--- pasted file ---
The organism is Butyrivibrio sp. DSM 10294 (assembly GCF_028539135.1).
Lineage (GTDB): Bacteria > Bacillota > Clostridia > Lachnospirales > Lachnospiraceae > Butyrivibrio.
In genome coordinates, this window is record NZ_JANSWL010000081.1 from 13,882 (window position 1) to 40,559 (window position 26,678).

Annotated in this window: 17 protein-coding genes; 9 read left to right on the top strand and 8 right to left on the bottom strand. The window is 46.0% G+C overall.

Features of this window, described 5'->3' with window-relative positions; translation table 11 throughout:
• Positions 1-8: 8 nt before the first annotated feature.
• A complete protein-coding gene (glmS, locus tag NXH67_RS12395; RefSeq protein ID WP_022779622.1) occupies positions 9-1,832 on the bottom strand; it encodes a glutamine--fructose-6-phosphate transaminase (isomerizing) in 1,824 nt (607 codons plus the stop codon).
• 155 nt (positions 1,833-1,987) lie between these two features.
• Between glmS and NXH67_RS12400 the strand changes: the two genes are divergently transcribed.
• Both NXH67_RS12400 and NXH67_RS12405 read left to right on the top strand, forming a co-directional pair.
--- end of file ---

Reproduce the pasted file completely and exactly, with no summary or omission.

The organism is Butyrivibrio sp. DSM 10294 (assembly GCF_028539135.1).
Lineage (GTDB): Bacteria > Bacillota > Clostridia > Lachnospirales > Lachnospiraceae > Butyrivibrio.
In genome coordinates, this window is record NZ_JANSWL010000081.1 from 13,882 (window position 1) to 40,559 (window position 26,678).

Annotated in this window: 17 protein-coding genes; 9 read left to right on the top strand and 8 right to left on the bottom strand. The window is 46.0% G+C overall.

Features of this window, described 5'->3' with window-relative positions; translation table 11 throughout:
• Positions 1-8: 8 nt before the first annotated feature.
• A complete protein-coding gene (glmS, locus tag NXH67_RS12395; RefSeq protein ID WP_022779622.1) occupies positions 9-1,832 on the bottom strand; it encodes a glutamine--fructose-6-phosphate transaminase (isomerizing) in 1,824 nt (607 codons plus the stop codon).
• 155 nt (positions 1,833-1,987) lie between these two features.
• Between glmS and NXH67_RS12400 the strand changes: the two genes are divergently transcribed.
• Both NXH67_RS12400 and NXH67_RS12405 read left to right on the top strand, forming a co-directional pair.